Carla Suarez Navarro, a former world No. 6, acknowledged that receiving a cancer diagnosis caught her off guard and emphasized the importance of routine checkups for early detection of any potential health problems. Suarez Navarro revealed in September 2020 that she had been given a Hodgkin lymphoma diagnosis.
Fortunately, Suarez Navarro’s struggle with cancer passed without a hitch; the next year, she received the all-clear and was permitted to rejoin the Tour. Suarez Navarro competed again and represented Spain at the Tokyo Olympics and Billie Jean King Cup Finals before quitting the sport at the conclusion of the season.
In a video for the WTA‘s YouTube channel, Suarez Navarro stated, “I was diagnosed with cancer in late 2020 and it was a surprise.” “You never plan for it, but fortunately everything went smoothly. You may feel fine or seem fine, but deep inside, you’re not, as I’ve indicated numerous times.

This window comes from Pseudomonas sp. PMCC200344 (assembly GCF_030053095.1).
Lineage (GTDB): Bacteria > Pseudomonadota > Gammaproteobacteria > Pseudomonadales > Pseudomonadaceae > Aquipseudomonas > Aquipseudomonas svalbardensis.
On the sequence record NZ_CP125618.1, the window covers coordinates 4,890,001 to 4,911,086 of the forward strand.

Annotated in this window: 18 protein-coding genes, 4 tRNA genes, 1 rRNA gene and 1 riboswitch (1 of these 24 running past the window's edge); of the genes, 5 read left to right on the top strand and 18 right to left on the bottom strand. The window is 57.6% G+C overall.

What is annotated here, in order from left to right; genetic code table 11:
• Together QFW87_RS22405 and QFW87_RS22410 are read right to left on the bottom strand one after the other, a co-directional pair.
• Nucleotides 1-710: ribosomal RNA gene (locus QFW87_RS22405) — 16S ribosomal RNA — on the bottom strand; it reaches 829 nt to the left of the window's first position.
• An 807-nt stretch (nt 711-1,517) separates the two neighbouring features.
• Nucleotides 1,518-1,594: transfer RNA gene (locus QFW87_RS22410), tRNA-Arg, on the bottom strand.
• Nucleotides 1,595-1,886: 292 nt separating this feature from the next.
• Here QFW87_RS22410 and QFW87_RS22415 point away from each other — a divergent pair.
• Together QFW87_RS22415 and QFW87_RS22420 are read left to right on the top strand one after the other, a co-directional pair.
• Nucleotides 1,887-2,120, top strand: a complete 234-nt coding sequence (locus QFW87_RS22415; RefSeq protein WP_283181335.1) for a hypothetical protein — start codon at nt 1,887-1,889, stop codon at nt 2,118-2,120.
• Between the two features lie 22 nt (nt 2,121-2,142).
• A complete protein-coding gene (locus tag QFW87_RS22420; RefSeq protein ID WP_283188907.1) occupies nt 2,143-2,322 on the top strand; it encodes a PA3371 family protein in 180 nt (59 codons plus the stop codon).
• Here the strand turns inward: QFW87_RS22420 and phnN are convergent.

I believe that obtaining regular checkups, visiting the doctor, and having tests done are crucial, particularly to identify potential future ailments.”
Suarez Navarro teams up with Hologic on the WTA
The WTA and the manufacturer of medical equipment Hologic agreed to a collaboration this year.
Suarez Navarro believes the WTA made the proper choice by working with Hologic because the company focuses primarily on women’s health. According to Navarro, “I think it’s a very beneficial cooperation, and it’s also very significant for female players.”
“They will be better protected, in my opinion. Additionally, they will be more conscious of the value of health. Since I personally experienced it, I’m glad that a business like this chose to collaborate with a group of women. Hopefully, ladies and female players will learn more about these yearly checks as time goes on.”
Suarez Navarro, 33, is encouraging everyone to not discount the need of routine check-ups after being fortunate enough to overcome cancer. The advice Navarro would provide to everyone regarding their health is to emphasize the value of being healthy, going to the doctor, and getting frequent checkups. “The early detection of such ailments is crucial. Saving many lives depends on spotting them in time.”